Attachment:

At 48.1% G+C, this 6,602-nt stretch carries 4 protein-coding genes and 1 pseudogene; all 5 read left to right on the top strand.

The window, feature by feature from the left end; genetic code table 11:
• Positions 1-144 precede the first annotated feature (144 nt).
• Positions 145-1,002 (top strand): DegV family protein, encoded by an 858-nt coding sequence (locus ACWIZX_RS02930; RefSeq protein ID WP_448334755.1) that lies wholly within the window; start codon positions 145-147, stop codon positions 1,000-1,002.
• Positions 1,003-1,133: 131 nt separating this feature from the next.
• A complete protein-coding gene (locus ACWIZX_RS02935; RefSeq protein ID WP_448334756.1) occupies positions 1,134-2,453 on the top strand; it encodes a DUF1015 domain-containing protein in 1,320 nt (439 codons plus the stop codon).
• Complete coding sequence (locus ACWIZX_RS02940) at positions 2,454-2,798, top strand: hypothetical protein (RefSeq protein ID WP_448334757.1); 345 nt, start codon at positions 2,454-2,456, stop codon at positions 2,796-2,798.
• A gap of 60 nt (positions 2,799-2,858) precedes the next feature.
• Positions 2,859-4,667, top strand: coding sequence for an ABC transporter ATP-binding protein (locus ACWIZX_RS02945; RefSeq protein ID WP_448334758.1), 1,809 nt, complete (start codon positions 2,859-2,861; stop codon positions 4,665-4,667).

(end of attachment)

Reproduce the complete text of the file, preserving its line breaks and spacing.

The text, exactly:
At 48.1% G+C, this 6,602-nt stretch carries 4 protein-coding genes and 1 pseudogene; all 5 read left to right on the top strand.

The window, feature by feature from the left end; genetic code table 11:
• Positions 1-144 precede the first annotated feature (144 nt).
• Positions 145-1,002 (top strand): DegV family protein, encoded by an 858-nt coding sequence (locus ACWIZX_RS02930; RefSeq protein ID WP_448334755.1) that lies wholly within the window; start codon positions 145-147, stop codon positions 1,000-1,002.
• Positions 1,003-1,133: 131 nt separating this feature from the next.
• A complete protein-coding gene (locus ACWIZX_RS02935; RefSeq protein ID WP_448334756.1) occupies positions 1,134-2,453 on the top strand; it encodes a DUF1015 domain-containing protein in 1,320 nt (439 codons plus the stop codon).
• Complete coding sequence (locus ACWIZX_RS02940) at positions 2,454-2,798, top strand: hypothetical protein (RefSeq protein ID WP_448334757.1); 345 nt, start codon at positions 2,454-2,456, stop codon at positions 2,796-2,798.
• A gap of 60 nt (positions 2,799-2,858) precedes the next feature.
• Positions 2,859-4,667, top strand: coding sequence for an ABC transporter ATP-binding protein (locus ACWIZX_RS02945; RefSeq protein ID WP_448334758.1), 1,809 nt, complete (start codon positions 2,859-2,861; stop codon positions 4,665-4,667).